Make a statement with professional photographs

Before site visitors read what’s on your website, they assess it by checking out your images. A picture is indeed worth a thousand words, but are those words truly what you want to convey to your audience?

Blurry, outdated, or irrelevant pictures tell your site visitors that you don’t care about their browsing experience. In-house photos are the best option, but stock images shouldn’t cause any problems as long as they are optimized for mobile viewing and relevant to your content.

Help visitors find what they want with search tools

If your set of offerings is not expansive, a simple navigation menu ought to help visitors find what they need. However, the deeper your catalog gets, the more you’ll need additional tools. One way is to affix a search bar in your header so that people can use keywords to scour your site. Another way is to engage visitors via chat. You can preprogram a chatbot to ask questions that narrow down a visitor’s intention, or you can have a live agent address a visitor’s concerns in real time.

The more helpful your website is, the more it will foster trust in your brand and make visitors more likely to do business with you.

Extra tip:
Reduce the number of clicks a visitor has to make to achieve their objectives. For instance, eschew using the “Read more” link on product descriptions on product details pages. Visitors dive into a product page because they’re interested in fully learning more about the product, and the “Read more” link just hinders them from doing so.

Present your case clearly with good copywriting

The last thing you want to do is to confuse and frustrate your customers, so it’s important to keep all of your product or service descriptions as straightforward and simple as possible. If what you’re selling has detailed information, such as dimensions or technical requirements, make sure that they’re easy to read and are typed out.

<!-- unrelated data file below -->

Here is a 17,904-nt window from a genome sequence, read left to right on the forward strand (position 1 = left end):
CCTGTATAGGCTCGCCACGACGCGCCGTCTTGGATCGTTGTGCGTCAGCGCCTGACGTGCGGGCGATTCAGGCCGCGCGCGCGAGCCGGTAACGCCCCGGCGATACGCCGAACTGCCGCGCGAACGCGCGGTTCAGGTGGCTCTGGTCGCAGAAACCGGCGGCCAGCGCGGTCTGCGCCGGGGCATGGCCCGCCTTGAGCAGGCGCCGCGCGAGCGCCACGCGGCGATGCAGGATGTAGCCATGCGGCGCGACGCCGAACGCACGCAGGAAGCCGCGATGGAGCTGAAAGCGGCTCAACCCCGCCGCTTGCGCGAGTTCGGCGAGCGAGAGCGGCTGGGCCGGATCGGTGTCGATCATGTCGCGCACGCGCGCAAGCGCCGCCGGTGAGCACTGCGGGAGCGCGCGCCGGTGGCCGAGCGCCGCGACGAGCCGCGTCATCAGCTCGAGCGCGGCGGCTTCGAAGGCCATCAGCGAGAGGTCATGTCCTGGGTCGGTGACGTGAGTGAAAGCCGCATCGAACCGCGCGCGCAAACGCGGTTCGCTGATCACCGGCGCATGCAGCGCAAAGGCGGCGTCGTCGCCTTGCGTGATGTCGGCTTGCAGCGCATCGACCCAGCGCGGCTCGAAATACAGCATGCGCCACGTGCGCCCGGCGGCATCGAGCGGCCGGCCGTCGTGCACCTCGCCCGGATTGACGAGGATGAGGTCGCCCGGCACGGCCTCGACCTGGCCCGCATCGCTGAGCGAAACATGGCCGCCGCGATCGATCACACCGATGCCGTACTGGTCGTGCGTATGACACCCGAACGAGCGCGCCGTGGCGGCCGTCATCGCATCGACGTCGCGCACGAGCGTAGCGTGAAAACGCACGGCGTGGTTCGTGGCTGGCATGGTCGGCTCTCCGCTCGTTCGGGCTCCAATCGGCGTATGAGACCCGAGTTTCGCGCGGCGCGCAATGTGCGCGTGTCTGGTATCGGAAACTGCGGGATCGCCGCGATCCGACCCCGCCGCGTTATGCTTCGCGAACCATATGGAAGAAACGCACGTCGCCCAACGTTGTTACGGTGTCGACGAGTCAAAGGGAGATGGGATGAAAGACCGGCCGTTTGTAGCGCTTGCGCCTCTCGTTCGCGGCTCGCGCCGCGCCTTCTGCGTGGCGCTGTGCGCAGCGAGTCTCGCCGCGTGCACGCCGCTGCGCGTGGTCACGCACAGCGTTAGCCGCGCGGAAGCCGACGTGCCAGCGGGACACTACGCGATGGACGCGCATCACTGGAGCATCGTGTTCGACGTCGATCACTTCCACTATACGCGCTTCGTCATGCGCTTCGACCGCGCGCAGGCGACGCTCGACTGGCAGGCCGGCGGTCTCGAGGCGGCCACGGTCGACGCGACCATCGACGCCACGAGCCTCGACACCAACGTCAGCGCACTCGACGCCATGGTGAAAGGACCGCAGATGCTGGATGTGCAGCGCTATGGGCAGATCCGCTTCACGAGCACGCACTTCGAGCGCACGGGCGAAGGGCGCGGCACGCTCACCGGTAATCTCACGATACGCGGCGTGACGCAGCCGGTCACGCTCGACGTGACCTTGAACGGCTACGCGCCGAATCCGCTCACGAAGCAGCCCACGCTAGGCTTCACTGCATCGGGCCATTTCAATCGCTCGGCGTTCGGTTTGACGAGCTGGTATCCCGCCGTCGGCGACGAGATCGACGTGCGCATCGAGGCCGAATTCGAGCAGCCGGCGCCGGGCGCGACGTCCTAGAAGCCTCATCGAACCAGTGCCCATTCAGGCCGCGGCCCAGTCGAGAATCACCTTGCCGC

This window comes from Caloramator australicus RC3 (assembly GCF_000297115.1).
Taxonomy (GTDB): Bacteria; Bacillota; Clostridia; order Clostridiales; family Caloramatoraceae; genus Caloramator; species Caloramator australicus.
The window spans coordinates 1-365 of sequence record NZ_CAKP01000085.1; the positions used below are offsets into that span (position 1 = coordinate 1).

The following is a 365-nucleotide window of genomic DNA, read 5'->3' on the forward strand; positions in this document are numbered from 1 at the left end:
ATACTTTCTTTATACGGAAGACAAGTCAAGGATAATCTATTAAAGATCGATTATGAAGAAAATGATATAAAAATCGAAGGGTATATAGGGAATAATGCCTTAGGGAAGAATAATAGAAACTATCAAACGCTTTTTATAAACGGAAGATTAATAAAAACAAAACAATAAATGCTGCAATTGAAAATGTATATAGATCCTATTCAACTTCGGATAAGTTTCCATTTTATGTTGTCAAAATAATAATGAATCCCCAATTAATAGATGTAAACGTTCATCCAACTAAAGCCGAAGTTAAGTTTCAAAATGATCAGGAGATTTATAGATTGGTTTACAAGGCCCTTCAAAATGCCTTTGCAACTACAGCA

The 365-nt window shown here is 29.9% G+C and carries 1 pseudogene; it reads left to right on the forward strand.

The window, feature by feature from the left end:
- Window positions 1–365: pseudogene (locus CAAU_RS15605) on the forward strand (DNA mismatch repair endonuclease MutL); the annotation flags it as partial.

Don’t use screenshots of information tables because web visitors compare offerings by collating information from different sellers. If your information is displayed in the form of an image, you’ll force users to type the info themselves. You’ll immediately lose the ones who don’t want that sort of hassle.

Let visitors get to know your company better in the About Us page

Your brand needs a story behind it that customers can relate to. Every company website should have an About Us page that describes your team, your company culture, and what sets you apart from the competition. Whatever your story is, make sure it’s accessible from any page on your site.

Hire a professional web designer

If your budget is tight, there are DIY site builders specifically geared toward small businesses. Or for a relatively low monthly fee, you can hire a managed website provider. A website provider will take care of:

  • Form – They’ll make your site look impressive on any screen size.
  • Function – The provider will ensure that your site is easy to use and works as expected, whether you’re using a keypad and mouse or just your finger or stylus.
  • Fixes – If something in your site is broken or you want to make changes to it (such as integrating an appointment scheduling app), they will handle it for you.

With more revenue originating online, small- and medium-sized business owners can’t afford to overlook the importance of creating a fully functional website.

Ask yourself what your website is doing for you and whether it’s aligned with your business needs and objectives. The GCInfotech professional web design team is here to help.

Published with permission from TechAdvisory.org. SOURCE